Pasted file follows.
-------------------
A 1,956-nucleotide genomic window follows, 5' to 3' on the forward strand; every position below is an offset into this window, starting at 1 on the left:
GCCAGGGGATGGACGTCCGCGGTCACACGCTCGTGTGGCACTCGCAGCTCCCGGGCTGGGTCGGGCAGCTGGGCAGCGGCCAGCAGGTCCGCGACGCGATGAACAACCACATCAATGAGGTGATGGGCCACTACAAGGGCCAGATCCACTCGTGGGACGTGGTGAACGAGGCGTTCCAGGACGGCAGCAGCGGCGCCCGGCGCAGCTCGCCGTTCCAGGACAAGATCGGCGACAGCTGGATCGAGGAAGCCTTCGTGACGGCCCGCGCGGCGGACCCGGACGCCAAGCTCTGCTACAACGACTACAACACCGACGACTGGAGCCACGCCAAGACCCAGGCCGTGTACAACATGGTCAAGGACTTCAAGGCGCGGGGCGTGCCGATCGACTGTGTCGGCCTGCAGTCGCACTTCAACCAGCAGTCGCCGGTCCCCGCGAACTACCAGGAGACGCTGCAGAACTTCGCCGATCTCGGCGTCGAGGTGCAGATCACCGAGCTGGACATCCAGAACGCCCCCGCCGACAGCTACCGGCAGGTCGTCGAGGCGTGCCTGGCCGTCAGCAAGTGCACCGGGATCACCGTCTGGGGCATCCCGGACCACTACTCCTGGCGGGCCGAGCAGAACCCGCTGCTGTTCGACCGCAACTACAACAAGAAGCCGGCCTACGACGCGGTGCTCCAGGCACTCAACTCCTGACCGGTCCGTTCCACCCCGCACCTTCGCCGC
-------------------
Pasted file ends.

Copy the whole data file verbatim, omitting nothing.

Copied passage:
A 1,956-nucleotide genomic window follows, 5' to 3' on the forward strand; every position below is an offset into this window, starting at 1 on the left:
GCCAGGGGATGGACGTCCGCGGTCACACGCTCGTGTGGCACTCGCAGCTCCCGGGCTGGGTCGGGCAGCTGGGCAGCGGCCAGCAGGTCCGCGACGCGATGAACAACCACATCAATGAGGTGATGGGCCACTACAAGGGCCAGATCCACTCGTGGGACGTGGTGAACGAGGCGTTCCAGGACGGCAGCAGCGGCGCCCGGCGCAGCTCGCCGTTCCAGGACAAGATCGGCGACAGCTGGATCGAGGAAGCCTTCGTGACGGCCCGCGCGGCGGACCCGGACGCCAAGCTCTGCTACAACGACTACAACACCGACGACTGGAGCCACGCCAAGACCCAGGCCGTGTACAACATGGTCAAGGACTTCAAGGCGCGGGGCGTGCCGATCGACTGTGTCGGCCTGCAGTCGCACTTCAACCAGCAGTCGCCGGTCCCCGCGAACTACCAGGAGACGCTGCAGAACTTCGCCGATCTCGGCGTCGAGGTGCAGATCACCGAGCTGGACATCCAGAACGCCCCCGCCGACAGCTACCGGCAGGTCGTCGAGGCGTGCCTGGCCGTCAGCAAGTGCACCGGGATCACCGTCTGGGGCATCCCGGACCACTACTCCTGGCGGGCCGAGCAGAACCCGCTGCTGTTCGACCGCAACTACAACAAGAAGCCGGCCTACGACGCGGTGCTCCAGGCACTCAACTCCTGACCGGTCCGTTCCACCCCGCACCTTCGCCGC